Ben Shapiro, professor of the disciplines of American Politics and Culture at the University of Chicago, at the Social Conservative Summit in Washington, DC. Shapiro gave a speech at the conference about why conservative Christians should engage with online learning.
How Online Learning Is Different From Classroom Book
Alex Schmitz is a fourth-year graduate student in English at Columbia University and an independent researcher for the nonprofit Teach Plus.
I’ve studied the philosophy and economics of learning for the past few years. In 2013, my thesis focused on academia’s persistent “cultural divide” between theoretical and experiential learning, particularly the kinds of creative, collaborative, and problem-solving strategies believed to improve students’ overall education.
My dissertation required me to review and summarize studies of experiential learning and a survey that asked students to describe how they studied. I also analyzed how academics tended to conceptualize and explain this phenomenon, which happens to fall squarely within the general area of my academic focus.
I immediately identified and chose empirically supported implications in different fields of study. One of my most commonly cited cases was Amy Chua’s Tiger Mom books: “Battle Hymn of the Tiger Mother” and “Little Red Wagon.” Chua’s books capture a particular model of “opposing the stereotypical feminine way of thinking and behaving,” according to the linguistics professor Neil Postman.
I would further extend Chua’s argument to suggest that many of the behaviors she and others attribute to female students’ professional success were actually quite common behaviors used in the male-dominated academic world, including bolder individualism, a drive to connect, and assert dominance.
Despite its drawbacks, Chua’s work ignited much academic literature examining the diversity of attitudes toward women in academia. Although many academics are staunchly opposed to Chua’s opinions, my analysis revealed that traditional models of seeing “feminine” and “masculine” characteristics in students’ engagement in academic pursuits are both quite common among faculty members.
Another study I used as a starting point showed that over 80 percent of the undergraduate students surveyed perceived themselves as competitive. In my dissertation, I explored this finding empirically and found the absence of stereotyped gender identity narratives present in the published work on experiential learning.
The results of this study led me to study faculty members, graduate students, and undergraduate students who were teachers. These included the veteran teacher of Columbia’s Upper Manhattan Math and Science Community College, one of the elite colleges in the U.S., among many other top-ranked schools across the country.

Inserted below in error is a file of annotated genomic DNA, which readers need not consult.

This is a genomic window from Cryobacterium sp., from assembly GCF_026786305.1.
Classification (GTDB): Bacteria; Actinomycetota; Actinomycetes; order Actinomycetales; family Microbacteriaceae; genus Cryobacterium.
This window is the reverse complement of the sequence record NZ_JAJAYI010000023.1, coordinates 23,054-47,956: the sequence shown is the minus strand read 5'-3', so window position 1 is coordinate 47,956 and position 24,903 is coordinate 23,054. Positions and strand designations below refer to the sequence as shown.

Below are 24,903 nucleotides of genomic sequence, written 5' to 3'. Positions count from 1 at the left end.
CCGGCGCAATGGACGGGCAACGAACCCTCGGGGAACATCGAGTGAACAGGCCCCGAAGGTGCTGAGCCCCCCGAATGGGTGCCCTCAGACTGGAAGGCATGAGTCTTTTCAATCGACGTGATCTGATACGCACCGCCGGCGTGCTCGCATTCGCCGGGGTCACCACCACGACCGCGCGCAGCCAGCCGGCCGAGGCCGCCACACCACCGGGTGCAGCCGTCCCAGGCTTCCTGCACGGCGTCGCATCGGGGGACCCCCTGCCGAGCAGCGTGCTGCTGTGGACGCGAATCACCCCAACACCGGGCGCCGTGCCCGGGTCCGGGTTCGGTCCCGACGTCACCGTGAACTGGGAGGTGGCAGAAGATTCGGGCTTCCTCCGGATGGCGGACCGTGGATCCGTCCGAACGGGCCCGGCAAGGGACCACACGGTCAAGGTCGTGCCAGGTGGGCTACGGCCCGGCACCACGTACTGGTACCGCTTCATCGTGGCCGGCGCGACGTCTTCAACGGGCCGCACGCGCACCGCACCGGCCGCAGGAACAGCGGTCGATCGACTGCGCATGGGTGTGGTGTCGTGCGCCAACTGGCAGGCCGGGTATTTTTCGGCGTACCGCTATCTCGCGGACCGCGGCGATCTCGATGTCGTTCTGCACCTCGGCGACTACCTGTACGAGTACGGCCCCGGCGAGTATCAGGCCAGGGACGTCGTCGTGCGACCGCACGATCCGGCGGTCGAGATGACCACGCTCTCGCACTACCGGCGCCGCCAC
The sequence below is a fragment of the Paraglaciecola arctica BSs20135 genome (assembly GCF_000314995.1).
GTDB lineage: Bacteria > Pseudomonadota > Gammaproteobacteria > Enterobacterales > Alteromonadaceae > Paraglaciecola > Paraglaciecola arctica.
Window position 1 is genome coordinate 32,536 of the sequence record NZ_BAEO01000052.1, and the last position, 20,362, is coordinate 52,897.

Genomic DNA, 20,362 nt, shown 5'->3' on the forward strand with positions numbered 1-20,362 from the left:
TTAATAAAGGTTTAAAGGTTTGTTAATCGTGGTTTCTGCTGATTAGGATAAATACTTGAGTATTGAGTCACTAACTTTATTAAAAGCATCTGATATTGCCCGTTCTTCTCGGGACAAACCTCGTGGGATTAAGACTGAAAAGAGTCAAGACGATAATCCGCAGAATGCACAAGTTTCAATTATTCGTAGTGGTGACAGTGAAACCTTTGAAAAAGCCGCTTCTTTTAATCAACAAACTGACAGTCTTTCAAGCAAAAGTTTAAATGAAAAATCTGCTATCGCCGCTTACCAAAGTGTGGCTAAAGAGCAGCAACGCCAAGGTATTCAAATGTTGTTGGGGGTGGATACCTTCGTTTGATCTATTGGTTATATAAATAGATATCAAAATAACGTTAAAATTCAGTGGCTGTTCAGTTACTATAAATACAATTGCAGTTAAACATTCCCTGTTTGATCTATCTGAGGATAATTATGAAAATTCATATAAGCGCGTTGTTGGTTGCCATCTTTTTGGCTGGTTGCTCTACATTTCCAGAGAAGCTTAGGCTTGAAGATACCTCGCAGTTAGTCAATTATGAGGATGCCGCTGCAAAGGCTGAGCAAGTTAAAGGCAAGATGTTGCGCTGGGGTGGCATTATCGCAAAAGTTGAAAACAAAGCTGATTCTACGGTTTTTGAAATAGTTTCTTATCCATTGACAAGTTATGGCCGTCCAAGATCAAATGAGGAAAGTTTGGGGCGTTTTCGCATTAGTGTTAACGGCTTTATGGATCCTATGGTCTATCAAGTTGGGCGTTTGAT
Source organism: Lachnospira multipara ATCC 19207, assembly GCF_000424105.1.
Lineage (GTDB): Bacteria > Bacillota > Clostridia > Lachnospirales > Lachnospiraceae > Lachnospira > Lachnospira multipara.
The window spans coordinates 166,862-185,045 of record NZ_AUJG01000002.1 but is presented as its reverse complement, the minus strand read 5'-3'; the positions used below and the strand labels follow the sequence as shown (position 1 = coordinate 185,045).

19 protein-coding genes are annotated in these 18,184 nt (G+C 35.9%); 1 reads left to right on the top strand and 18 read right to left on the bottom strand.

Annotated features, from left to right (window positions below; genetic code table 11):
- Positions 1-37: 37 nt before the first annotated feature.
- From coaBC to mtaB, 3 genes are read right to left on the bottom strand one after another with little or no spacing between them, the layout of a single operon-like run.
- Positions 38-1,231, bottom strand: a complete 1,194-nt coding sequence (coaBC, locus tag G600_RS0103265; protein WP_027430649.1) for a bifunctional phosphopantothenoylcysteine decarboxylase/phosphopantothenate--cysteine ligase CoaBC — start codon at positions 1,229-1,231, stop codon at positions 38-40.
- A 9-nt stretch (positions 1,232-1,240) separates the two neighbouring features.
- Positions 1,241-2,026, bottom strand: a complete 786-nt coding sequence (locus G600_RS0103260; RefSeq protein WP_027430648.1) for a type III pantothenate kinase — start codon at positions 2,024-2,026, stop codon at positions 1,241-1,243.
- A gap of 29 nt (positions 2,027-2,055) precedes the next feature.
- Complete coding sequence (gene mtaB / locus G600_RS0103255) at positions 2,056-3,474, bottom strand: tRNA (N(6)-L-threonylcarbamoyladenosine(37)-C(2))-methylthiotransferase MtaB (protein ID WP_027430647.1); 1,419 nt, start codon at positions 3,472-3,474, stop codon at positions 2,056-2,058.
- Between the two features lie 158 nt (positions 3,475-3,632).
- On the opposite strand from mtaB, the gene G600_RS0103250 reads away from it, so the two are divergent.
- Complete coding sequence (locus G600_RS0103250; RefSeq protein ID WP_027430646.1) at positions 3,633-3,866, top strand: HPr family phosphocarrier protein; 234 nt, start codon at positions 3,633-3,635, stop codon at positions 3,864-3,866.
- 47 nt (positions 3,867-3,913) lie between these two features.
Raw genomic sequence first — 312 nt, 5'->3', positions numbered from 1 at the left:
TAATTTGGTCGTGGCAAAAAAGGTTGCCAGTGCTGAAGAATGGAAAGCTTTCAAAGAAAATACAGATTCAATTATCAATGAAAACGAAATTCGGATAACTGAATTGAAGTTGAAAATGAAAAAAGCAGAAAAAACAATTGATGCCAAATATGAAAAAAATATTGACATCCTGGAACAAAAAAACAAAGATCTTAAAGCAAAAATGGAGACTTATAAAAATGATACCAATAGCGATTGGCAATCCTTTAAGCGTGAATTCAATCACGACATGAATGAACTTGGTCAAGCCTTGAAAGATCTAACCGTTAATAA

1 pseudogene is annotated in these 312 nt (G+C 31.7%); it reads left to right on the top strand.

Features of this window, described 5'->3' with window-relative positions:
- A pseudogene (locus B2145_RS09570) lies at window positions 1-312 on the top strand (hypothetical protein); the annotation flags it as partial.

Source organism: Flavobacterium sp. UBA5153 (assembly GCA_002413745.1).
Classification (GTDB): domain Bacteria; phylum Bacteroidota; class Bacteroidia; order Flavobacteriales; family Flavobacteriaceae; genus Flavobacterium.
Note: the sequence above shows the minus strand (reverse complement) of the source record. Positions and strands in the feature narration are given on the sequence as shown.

I made it my goal to document the similarities and differences between female and male teachers in spite of their gender.
Through informal interviews, research reviews, and books on the subject, I collected more than 300 hours of interviewing and over 40 hours of record research. Working closely with a foundation supporting student engagement, I attempted to mirror the formative practices of graduate school mentors and teachers on their university campuses.
I was quite pleased that most of the existing work on female teachers’ interactivity with students was largely substantiated by my interviews. For example, the most influential scholarly literature talks about female teachers embracing and showing interest in interacting with students. I also cited methodological approaches of how women in institutions work as role models to inspire other women to consider the future as an opportunity to grow and make a difference.
But just as interesting, to me, was the lack of completeness and originality in the literature.
My research corroborated theories around female-female teachers interacting with students but did not describe why this interaction positively impacted students. I learned that teachers’ academic habits alone do not decrease female teachers’ dissatisfaction with their jobs or the disparities between their male and female students’ academics.
An exception are female teachers who care about their students and want to make a significant impact.
Similarly, I would suggest that the growing canon of female role models does not necessarily translate into gender equality.
Though women’s engagement in an area is considered powerful, universities often prioritize additional research about male teachers. This is because male teachers are a desired novelty, a figure for women to emulate, although many male teachers are not necessarily competent.
The continued importance of male teachers is important because it demonstrates an organization’s embrace of different educational viewpoints. Research indicates that female educators are perceived as being less effective than male educators. Also, females struggle to attain leadership positions.
I hope that my research helps universities and policymakers to think about possibilities and decision-making around a range of topics. I also hope that further research on gender roles within academia can guide policymakers’ creative ways of improving the student experience.